The famous Rockefeller Emerald—an approximately 18.04 ct., octagonal, step-cut Colombian emerald acquired by John D. Rockefeller Jr. in 1930—is set to be the superstar lot at Christie’s Magnificent Jewels New York auction June 20.
Sold “on behalf of a private American collector,” according to Christie’s, the gem (which is set into a ring) is estimated to fetch between $4 million and $6 million.
John D. Rockefeller Jr. gifted the emerald (then set in a necklace said to have been created by Van Cleef & Arpels) to his wife, Abby Aldrich Rockefeller. When she passed away in 1948, it was given to the couple’s youngest son, David Rockefeller.
Top and above: The Rockefeller Emerald in a Raymond Yard–designed ring (Images courtesy of Christie’s)
David hired iconic jeweler Raymond Yard to design a ring setting for the stone. The stone, still set into the ring, was later passed from the Rockefeller family “into private ownership” and is being offered on behalf of a collector who acquired it over a decade ago.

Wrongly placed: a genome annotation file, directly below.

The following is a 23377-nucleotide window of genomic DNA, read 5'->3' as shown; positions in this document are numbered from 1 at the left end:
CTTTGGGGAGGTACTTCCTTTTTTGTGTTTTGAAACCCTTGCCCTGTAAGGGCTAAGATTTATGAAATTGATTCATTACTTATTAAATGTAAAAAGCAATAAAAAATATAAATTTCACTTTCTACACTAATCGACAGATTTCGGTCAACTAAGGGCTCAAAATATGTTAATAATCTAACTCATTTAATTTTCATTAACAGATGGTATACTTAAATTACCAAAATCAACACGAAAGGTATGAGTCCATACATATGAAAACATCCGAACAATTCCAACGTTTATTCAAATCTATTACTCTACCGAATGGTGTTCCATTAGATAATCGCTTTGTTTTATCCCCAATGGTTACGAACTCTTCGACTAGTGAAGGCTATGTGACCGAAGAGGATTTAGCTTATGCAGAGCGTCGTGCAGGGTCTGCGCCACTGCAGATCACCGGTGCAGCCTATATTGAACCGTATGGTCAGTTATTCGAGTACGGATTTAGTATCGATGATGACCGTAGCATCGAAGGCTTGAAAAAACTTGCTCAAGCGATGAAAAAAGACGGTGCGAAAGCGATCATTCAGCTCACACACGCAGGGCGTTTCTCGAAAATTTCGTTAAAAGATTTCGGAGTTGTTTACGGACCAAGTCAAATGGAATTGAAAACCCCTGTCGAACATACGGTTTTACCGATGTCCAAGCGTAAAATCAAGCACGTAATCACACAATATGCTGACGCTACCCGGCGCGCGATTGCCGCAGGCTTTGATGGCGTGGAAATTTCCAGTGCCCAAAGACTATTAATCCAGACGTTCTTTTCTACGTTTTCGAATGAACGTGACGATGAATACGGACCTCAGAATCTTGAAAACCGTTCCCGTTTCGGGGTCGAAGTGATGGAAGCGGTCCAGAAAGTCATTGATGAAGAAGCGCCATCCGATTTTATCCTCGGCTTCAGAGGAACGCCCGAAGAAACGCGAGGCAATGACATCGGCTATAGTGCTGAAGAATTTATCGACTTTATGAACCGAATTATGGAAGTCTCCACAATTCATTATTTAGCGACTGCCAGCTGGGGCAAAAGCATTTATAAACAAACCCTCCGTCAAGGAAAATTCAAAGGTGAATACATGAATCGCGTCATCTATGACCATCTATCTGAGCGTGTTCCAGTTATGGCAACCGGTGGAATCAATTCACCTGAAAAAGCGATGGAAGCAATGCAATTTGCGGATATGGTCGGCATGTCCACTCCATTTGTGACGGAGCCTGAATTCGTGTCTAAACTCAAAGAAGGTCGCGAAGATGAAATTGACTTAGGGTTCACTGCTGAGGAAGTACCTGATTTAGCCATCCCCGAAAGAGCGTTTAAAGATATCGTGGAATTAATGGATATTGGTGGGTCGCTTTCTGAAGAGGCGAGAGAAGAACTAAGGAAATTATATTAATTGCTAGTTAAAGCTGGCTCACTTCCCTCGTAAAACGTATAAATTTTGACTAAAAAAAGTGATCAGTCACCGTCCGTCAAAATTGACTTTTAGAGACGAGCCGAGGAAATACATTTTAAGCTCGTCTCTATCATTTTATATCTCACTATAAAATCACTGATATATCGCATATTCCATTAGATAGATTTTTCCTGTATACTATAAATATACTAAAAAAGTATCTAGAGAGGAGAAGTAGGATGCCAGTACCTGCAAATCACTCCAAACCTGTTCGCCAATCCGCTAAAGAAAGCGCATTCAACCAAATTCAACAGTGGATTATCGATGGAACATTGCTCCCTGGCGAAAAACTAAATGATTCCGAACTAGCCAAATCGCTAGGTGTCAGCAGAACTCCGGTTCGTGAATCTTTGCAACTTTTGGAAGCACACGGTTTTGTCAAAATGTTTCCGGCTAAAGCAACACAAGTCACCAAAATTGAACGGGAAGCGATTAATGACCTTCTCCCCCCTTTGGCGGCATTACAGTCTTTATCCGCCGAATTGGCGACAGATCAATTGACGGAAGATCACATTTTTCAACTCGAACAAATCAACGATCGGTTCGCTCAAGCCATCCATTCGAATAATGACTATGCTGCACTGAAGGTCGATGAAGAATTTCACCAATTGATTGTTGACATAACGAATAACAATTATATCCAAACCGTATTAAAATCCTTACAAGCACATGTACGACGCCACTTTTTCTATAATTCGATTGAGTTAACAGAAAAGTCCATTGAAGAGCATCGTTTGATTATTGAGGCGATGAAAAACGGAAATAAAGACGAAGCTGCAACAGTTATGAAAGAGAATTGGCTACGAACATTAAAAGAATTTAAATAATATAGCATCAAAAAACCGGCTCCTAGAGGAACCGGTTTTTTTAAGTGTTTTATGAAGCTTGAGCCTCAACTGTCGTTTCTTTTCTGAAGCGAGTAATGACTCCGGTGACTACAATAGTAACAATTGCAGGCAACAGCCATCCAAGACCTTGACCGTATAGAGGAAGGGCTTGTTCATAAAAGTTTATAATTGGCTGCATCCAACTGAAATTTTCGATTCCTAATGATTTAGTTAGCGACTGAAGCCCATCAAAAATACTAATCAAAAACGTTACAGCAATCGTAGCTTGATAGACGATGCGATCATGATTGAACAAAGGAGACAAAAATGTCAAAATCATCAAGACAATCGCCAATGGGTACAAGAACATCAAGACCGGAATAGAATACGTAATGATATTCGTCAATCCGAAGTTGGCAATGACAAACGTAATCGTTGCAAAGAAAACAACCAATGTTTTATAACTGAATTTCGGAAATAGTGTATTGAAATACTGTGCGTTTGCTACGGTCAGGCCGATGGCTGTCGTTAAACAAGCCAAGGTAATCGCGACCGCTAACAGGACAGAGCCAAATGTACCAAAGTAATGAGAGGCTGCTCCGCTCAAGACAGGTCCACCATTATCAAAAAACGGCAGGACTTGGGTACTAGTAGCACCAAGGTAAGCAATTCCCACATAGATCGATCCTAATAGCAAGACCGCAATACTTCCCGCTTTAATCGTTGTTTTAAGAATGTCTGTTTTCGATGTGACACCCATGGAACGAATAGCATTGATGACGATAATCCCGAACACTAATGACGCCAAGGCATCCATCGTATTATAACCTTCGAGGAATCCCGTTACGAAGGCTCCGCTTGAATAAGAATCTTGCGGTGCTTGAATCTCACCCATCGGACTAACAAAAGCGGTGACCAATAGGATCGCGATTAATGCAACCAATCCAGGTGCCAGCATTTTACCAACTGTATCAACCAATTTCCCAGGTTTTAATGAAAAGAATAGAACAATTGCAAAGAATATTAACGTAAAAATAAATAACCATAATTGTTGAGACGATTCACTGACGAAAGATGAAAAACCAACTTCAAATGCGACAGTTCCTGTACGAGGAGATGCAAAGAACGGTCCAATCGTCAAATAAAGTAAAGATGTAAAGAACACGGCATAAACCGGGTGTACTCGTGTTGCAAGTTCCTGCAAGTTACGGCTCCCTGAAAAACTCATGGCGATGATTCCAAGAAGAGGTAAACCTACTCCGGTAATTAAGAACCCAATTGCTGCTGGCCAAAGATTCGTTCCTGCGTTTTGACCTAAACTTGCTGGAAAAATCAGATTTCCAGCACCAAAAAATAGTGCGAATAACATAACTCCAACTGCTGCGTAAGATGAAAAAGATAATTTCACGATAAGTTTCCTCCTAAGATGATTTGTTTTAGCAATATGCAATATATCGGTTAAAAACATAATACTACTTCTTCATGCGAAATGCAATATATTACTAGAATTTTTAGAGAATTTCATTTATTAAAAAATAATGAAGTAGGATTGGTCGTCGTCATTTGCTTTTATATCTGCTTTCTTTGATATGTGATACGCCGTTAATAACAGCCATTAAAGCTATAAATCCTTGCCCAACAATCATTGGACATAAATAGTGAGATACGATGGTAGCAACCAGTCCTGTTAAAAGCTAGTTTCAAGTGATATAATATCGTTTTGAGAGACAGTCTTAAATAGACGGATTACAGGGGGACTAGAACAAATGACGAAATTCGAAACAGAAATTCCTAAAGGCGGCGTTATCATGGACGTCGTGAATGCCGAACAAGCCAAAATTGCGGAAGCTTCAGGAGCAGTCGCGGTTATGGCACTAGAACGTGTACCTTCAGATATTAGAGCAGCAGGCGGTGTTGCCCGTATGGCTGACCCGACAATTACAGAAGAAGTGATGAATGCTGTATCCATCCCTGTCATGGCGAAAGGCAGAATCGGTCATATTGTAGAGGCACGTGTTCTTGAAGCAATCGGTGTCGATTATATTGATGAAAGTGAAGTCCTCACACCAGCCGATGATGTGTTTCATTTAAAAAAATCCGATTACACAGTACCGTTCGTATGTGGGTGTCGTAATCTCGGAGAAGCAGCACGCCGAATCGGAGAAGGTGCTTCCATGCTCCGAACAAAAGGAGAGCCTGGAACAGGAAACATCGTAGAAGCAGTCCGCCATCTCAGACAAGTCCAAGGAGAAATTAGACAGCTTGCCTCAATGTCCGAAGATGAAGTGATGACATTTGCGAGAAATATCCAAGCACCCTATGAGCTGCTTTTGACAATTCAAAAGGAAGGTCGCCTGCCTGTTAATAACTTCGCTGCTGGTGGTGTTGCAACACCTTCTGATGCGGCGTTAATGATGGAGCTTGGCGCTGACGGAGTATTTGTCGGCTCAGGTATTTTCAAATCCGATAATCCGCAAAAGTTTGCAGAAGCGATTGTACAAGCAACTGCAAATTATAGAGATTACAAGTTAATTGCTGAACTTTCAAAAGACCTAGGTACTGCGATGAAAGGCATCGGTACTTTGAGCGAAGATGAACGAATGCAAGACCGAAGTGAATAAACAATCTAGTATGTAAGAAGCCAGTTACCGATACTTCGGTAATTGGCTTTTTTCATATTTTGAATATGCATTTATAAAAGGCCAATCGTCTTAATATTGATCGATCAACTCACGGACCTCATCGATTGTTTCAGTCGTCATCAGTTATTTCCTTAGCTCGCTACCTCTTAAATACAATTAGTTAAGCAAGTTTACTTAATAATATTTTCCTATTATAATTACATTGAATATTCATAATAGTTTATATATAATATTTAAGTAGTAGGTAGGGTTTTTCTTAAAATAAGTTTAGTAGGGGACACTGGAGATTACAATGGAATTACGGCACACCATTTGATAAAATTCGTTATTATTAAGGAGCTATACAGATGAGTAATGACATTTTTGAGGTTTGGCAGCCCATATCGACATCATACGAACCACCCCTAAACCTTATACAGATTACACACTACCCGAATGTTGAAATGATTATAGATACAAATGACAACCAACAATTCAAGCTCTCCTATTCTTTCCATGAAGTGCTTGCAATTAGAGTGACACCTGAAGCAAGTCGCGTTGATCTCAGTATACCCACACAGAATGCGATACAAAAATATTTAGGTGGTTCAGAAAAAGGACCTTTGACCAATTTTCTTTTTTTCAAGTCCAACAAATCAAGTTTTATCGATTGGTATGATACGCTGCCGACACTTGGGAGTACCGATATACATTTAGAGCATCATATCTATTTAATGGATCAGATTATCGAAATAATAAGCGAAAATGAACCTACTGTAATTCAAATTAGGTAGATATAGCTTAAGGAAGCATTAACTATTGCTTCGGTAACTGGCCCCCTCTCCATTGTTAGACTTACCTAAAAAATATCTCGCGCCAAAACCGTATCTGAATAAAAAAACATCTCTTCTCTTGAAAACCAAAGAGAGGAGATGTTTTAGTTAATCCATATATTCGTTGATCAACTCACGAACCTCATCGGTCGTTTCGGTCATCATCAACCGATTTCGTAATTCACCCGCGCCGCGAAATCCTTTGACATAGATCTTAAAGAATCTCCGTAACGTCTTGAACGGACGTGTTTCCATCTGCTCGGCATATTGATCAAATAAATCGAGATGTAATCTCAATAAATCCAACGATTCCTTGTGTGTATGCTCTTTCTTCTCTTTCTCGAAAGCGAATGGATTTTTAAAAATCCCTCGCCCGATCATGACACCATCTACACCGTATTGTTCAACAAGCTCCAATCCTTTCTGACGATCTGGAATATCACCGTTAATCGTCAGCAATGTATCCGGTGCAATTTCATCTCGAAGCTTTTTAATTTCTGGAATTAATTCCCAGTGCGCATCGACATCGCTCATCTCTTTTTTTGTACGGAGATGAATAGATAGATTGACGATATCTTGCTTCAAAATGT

“The Rockefeller Emerald is one of the best gemstones to ever be offered at auction and its superior beauty and quality are matched only by its historic name,” says Tom Burstein, head of U.S. jewelry for Christie’s.
Most covetable among the emerald’s impressive roots may be its Colombian heritage.
Jennifer Heebner wrote about the rage for all gemstones Colombian for JCK earlier this year—Stuart Robertson, vice president and research director at Gemworld International Inc., told her, “When people talk about emeralds, it’s the classic Colombian—and then there’s everything else.”